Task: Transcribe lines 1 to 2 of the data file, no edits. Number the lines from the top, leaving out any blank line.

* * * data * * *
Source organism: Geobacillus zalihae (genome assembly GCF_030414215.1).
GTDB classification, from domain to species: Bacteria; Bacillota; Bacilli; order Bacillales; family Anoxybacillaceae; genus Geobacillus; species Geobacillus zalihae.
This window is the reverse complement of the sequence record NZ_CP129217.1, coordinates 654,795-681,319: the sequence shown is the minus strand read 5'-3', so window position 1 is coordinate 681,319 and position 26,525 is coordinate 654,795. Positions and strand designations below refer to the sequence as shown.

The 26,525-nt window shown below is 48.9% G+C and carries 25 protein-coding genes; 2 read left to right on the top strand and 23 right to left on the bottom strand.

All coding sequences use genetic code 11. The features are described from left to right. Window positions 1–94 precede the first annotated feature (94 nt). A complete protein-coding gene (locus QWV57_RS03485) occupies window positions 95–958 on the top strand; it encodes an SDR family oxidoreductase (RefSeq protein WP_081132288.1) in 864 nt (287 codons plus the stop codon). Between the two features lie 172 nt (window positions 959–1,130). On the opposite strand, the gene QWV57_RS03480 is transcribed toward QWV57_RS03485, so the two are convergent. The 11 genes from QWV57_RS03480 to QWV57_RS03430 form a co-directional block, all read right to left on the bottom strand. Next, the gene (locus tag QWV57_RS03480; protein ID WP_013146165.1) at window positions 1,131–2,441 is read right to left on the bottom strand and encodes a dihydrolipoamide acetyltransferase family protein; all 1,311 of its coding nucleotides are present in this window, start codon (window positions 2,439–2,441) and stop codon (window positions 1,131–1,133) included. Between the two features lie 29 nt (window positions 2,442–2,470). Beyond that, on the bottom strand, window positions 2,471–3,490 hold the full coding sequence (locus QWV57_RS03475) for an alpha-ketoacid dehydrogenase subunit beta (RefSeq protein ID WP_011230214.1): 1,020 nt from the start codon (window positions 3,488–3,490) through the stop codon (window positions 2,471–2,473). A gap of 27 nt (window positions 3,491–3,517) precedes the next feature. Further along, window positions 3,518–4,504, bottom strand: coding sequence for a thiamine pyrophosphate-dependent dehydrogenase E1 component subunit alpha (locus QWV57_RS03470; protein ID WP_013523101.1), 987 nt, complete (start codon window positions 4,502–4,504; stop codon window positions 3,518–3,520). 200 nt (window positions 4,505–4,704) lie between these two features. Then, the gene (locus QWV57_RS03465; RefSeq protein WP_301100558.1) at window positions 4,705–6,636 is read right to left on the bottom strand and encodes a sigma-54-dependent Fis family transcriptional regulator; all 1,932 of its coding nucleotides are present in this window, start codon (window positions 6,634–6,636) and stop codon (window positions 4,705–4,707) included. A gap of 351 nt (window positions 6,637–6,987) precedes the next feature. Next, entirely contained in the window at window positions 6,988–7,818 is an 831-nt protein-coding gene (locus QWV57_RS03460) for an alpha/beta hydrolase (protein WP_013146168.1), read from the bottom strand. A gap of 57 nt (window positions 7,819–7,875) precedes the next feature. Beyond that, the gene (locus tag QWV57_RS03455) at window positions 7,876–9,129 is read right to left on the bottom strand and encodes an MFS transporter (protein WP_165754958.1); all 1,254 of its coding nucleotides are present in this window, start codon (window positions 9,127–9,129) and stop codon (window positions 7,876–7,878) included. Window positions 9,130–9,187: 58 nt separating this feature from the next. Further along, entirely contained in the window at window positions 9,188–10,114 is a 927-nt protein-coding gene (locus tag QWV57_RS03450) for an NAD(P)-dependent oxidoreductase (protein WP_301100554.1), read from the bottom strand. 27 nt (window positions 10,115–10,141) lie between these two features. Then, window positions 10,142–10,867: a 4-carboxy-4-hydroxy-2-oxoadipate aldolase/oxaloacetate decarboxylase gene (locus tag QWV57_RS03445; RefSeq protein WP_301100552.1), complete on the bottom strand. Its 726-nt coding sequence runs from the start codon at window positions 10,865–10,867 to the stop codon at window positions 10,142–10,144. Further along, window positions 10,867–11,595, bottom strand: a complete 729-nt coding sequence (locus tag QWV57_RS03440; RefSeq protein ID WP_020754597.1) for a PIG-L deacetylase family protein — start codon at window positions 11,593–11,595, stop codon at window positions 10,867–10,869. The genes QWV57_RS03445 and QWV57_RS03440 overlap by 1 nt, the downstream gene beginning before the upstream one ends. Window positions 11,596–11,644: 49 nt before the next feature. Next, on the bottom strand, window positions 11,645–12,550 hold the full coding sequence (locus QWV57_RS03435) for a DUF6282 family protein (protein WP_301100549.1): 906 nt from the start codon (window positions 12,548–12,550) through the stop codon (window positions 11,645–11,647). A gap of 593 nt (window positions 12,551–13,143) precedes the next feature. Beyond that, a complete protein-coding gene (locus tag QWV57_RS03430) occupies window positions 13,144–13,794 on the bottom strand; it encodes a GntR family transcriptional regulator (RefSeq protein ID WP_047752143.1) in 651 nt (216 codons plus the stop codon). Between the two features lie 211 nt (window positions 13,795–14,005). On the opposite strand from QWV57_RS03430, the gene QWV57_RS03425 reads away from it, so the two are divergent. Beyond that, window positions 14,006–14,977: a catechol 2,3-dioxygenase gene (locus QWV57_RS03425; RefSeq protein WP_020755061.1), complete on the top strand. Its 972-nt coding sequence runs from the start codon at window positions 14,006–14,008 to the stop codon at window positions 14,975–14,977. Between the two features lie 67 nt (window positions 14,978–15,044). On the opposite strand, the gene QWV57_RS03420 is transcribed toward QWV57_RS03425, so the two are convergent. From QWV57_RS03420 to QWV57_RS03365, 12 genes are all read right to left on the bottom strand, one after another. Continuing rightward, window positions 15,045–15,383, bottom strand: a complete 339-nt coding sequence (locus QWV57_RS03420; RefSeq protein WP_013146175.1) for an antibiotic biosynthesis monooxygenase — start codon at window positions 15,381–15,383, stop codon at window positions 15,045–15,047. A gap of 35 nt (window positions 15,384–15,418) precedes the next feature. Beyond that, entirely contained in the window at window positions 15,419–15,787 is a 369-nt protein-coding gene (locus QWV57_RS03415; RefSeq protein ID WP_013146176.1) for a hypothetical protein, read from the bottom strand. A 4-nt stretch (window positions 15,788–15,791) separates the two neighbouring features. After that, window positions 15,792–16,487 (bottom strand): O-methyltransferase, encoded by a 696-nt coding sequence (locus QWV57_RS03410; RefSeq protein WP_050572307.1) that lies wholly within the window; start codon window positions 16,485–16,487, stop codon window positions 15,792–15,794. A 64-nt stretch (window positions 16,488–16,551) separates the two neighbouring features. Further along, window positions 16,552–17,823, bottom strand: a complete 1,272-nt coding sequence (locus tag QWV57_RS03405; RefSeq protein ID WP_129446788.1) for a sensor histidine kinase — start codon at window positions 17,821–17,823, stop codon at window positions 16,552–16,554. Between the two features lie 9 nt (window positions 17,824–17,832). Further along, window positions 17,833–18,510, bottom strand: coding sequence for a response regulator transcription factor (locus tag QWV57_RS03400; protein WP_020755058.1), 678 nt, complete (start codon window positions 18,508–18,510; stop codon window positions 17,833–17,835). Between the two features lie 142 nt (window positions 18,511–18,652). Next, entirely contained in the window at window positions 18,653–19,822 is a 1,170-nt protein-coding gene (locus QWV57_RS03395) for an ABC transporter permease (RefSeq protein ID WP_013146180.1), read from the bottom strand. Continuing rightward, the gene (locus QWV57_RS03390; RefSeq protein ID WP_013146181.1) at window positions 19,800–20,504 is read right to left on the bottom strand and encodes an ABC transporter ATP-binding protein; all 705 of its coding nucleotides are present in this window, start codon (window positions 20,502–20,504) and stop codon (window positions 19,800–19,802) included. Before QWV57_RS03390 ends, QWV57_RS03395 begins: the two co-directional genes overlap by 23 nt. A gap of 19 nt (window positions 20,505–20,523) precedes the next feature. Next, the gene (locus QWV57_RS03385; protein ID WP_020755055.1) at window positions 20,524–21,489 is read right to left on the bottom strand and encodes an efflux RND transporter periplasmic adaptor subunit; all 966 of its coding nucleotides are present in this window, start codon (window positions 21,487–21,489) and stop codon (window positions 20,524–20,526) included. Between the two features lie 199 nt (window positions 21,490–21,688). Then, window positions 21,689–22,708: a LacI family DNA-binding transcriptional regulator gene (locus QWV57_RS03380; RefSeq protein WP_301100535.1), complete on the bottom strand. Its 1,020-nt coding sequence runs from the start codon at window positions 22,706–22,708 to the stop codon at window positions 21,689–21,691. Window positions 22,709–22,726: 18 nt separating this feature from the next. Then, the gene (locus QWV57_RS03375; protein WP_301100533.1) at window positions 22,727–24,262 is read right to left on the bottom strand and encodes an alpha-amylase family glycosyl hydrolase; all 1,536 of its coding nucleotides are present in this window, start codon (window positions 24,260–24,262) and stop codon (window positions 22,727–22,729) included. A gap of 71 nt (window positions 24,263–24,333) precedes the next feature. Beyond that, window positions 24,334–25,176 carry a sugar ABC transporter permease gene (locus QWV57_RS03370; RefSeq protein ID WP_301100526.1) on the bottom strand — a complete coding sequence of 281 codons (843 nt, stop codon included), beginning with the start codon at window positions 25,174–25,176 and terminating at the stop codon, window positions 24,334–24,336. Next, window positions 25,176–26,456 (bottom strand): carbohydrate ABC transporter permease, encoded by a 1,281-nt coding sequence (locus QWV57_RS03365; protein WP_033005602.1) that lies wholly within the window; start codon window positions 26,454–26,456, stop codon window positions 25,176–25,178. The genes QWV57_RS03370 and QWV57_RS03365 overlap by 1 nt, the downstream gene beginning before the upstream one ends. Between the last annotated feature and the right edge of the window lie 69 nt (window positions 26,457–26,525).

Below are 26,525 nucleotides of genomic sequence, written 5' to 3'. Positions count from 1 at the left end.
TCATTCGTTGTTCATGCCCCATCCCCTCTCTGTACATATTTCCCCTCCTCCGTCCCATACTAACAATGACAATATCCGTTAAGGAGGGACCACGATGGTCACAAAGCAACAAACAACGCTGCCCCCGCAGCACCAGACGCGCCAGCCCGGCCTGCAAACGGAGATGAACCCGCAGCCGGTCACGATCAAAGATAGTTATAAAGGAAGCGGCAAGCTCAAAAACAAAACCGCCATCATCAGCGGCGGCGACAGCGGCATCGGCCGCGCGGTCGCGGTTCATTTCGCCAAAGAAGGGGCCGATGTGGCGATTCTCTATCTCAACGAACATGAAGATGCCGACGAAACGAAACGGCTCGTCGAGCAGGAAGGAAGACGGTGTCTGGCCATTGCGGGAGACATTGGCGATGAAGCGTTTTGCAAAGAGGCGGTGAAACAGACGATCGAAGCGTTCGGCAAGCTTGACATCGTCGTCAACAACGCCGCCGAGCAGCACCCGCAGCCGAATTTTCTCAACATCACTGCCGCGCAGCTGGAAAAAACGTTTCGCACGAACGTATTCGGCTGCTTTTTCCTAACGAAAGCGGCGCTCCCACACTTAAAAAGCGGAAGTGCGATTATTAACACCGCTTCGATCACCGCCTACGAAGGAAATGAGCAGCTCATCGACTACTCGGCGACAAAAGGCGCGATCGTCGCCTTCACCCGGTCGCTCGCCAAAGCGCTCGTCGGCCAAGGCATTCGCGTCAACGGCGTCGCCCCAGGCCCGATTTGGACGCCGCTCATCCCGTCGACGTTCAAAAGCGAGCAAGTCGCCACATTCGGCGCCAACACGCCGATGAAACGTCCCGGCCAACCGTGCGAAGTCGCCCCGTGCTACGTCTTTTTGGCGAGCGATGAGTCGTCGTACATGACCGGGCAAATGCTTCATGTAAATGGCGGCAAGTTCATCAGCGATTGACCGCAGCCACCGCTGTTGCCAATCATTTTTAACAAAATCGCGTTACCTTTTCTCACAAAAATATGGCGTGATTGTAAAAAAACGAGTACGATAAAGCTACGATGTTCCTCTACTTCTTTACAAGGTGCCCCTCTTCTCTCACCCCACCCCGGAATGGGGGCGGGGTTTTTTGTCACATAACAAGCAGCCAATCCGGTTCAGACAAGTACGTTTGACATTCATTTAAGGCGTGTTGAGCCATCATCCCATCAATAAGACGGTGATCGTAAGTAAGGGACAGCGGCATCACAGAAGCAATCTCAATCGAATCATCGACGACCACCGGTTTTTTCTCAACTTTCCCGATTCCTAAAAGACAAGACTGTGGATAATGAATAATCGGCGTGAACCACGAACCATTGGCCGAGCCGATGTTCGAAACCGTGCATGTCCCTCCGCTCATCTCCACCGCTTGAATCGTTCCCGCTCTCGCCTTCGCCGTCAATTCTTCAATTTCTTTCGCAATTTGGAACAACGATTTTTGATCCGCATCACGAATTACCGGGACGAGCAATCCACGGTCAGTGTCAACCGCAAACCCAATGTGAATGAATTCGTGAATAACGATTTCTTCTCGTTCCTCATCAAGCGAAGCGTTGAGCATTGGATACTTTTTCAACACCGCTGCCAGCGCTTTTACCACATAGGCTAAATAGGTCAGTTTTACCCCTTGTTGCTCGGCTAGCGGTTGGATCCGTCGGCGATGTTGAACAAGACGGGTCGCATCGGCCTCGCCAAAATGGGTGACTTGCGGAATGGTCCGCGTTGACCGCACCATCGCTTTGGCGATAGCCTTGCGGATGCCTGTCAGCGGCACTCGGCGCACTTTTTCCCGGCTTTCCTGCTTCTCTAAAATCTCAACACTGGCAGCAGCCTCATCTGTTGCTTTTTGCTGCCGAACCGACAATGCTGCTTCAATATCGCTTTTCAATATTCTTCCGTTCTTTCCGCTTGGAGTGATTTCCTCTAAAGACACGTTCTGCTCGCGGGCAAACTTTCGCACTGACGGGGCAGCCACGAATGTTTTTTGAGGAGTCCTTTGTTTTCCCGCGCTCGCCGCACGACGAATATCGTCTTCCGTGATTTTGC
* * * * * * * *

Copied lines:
Source organism: Geobacillus zalihae (genome assembly GCF_030414215.1).
GTDB classification, from domain to species: Bacteria; Bacillota; Bacilli; order Bacillales; family Anoxybacillaceae; genus Geobacillus; species Geobacillus zalihae.